Big River = Big Fish - This seems overly simple, but it really is that easy. Are there small or medium-sized rivers that are hiding monsters? Absolutely, but finding the biggest fish in that system and then getting him to eat can be a harder proposition. You are better off hunting larger rivers, zeroing in on prime spots, and then stalking your quarry. Trout need ample food, good water temps, and places to hide from predators (including people) to grow large. Find the trifecta, and you’ll find “the fish”.

Go Low - Do you know a river that holds big fish, but is also swarmed with people? There are famous rivers all over the West where 95% of the fishermen never venture below the boat ramp where you take out. Why? If you have water quality issues, physical barriers, or landowner problems, I understand. If it’s because the trout population drops from 4,000 per mile to 250, you should consider getting out your streamer rig and covering some water. At worst you might have a tough day of fishing, at best you’ll find a stretch where you can catch a very large brown or 40” pike in the same day.

Lakes - Generally speaking, this is usually a night fishing excursion filled with casting mice or baitfish patterns into the abyss. Does it produce results? Absolutely. I watched my father put more 10 lb+ browns in the freezer in the 80’s than most people will see in a lifetime of fishing.

Above Reservoirs - There are certain times of year that large lake fish will push upstream out of a reservoir to either spawn themselves or gorge on other species’ eggs. Perfect examples would be during landlocked salmon or steelhead runs. If you’ve got fish dumping hormones and eggs into the river system, that lake run behemoth won’t be far behind. In the West, the prevalence of Kokanee Salmon stocking programs has created the perfect recipe to fatten up the brown trout population. In the East, the rivers around the Great Lakes are famous for producing fall-run giants.

Level Up Your Game

Casting in the Wind – Most of the best streamer days I have had are when storm systems are blowing through. If you have trouble casting in the wind, book a saltwater trip or a float trip on the North Platte in Wyoming. A week of getting windblown will expose your casting flaws and humble you. In the long run, it will make you better prepared for when the opportunity presents itself.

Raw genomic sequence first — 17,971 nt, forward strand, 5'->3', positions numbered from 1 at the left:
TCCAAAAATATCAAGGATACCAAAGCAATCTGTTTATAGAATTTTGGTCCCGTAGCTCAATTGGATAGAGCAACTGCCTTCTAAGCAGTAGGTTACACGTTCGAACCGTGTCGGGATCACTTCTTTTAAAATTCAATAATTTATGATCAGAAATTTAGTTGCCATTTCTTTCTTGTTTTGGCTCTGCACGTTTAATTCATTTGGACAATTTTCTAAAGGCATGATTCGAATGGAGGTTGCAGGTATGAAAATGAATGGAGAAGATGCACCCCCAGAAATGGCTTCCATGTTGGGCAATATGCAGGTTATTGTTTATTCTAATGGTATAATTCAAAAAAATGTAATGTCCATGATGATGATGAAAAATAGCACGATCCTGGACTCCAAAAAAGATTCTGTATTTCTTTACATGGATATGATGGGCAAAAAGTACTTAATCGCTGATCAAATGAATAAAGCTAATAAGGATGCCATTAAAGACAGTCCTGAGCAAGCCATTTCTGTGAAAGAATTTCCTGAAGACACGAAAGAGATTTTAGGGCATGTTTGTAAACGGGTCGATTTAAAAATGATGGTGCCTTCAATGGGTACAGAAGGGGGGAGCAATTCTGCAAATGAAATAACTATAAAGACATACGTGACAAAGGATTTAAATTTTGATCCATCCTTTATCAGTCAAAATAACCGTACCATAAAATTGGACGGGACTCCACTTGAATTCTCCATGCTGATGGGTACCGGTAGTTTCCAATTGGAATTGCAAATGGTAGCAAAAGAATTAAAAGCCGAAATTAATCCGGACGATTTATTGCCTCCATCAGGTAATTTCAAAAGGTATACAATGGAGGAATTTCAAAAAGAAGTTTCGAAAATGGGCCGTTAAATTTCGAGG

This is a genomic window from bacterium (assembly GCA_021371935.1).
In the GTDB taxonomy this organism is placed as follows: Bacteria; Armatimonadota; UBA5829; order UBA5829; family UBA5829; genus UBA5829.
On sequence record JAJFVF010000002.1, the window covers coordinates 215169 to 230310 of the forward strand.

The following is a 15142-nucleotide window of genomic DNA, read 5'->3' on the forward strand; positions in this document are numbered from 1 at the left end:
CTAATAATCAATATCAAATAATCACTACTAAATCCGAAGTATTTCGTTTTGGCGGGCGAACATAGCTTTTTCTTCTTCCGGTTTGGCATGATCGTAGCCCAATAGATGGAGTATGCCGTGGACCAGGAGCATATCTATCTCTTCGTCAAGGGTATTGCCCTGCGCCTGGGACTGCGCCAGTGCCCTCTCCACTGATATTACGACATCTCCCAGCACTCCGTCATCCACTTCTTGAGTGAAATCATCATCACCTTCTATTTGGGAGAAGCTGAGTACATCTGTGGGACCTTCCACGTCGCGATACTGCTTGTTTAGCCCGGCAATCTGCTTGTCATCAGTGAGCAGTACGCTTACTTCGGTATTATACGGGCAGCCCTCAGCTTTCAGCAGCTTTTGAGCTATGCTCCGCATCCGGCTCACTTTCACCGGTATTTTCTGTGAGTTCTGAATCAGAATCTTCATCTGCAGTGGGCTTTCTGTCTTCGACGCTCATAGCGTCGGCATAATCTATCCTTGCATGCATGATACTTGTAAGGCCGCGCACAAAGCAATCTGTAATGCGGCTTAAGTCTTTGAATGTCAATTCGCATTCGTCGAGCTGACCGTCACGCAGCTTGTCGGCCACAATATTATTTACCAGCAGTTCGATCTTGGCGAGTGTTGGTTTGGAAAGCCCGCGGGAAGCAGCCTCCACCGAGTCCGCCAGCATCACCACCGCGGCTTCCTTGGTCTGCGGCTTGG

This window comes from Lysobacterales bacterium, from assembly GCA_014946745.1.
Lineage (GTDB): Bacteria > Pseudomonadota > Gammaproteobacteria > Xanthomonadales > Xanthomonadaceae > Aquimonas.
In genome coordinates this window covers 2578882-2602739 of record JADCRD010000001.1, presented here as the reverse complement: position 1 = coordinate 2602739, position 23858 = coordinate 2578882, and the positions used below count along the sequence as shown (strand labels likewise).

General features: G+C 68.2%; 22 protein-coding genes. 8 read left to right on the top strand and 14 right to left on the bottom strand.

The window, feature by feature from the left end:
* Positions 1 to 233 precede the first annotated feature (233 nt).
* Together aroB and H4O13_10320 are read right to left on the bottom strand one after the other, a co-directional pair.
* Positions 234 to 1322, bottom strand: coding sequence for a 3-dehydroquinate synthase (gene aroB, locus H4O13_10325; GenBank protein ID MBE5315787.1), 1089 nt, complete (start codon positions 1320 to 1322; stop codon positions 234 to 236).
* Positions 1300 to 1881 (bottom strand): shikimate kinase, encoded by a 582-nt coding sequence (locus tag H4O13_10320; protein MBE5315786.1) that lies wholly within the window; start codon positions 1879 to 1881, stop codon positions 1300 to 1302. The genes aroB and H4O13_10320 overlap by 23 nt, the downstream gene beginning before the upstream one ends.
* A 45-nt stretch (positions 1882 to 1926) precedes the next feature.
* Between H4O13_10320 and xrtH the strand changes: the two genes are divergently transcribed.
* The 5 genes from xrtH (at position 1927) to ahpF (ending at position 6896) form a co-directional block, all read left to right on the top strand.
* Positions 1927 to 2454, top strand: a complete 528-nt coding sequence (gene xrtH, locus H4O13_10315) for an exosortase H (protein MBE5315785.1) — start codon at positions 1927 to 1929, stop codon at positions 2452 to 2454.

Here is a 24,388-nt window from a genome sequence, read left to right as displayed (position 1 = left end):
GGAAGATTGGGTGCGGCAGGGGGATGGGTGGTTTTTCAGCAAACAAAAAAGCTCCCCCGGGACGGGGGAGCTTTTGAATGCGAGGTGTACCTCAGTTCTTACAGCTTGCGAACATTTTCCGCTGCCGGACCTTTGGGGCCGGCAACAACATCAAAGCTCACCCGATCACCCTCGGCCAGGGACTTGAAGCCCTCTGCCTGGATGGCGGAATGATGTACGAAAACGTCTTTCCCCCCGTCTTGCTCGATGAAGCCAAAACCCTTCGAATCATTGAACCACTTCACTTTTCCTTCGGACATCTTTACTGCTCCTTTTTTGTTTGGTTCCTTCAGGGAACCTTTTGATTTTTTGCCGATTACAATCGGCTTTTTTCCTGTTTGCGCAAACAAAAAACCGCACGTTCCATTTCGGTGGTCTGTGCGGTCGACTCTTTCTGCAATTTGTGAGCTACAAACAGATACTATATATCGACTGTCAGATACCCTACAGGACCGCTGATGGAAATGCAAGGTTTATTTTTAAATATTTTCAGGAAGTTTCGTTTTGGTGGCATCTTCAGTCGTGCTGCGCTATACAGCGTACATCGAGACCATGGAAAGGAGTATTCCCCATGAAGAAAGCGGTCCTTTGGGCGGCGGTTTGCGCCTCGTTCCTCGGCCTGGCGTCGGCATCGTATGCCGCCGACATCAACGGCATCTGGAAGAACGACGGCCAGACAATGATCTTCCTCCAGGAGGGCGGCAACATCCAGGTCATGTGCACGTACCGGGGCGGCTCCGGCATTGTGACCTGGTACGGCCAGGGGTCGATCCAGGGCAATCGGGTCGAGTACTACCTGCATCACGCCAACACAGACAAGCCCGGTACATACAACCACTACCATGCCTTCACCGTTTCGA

Spotting Fish – Learning to spot fish before you spook them is the difference between seeing big fish and catching them. Any time I see something large and fish shaped, I’m looking for the triangle-shaped head, pectoral fins, and even the slightest tail movement. Slow down your pace and movements in these situations. Sometimes that torpedo in the river that couldn’t possibly be a fish because it’s too big, is actually a fish, and this is your chance.

Reading Water – This is one of the biggest differences I see between skilled and non-threatening fishermen (NTFs). The skilled fisherman will not waste time on garbage water, and the NTF will spend at least half an hour on it. Having a good understanding of current, ambush points, and where food stacks up are key elements to figuring out where the fish will be.

Stealth – Learning to be stealthy is critical when you find that big fish. It comes down to how you dress, how you move, how you walk in the water, line angles, and your fly presentation. Stealth is situational, so I’m not going to tell you how to do these things, but you should think about all of them when you’re on the hunt. If you’re the guy in the bright white shirt or orange puffy jacket stomping up the middle of the river all day, it might be time for an intervention.

Tying Flies – Tying flies is both time consuming and expensive. It is also a huge advantage for catching more and larger fish. Being able to recognize what is happening in the river and replicate it on the vise is the recipe for success when things get tough. The other benefits are that the fish in pressured rivers are not used to seeing your patterns, your flies last longer, and you significantly lower your risk of losing a brute due to cheap hooks.

Expand Your Horizons – Specializing in catching trout will get you far, but there is a lot to learn from chasing other species:

  • Go catch a big musky, carp, bonefish, or anything else that makes you feel completely outgunned on an 8 weight. Understanding rod angles and how to keep them pinned on a barbless hook is critical when fighting big fish. Avoid lifting your rod straight vertical at all costs!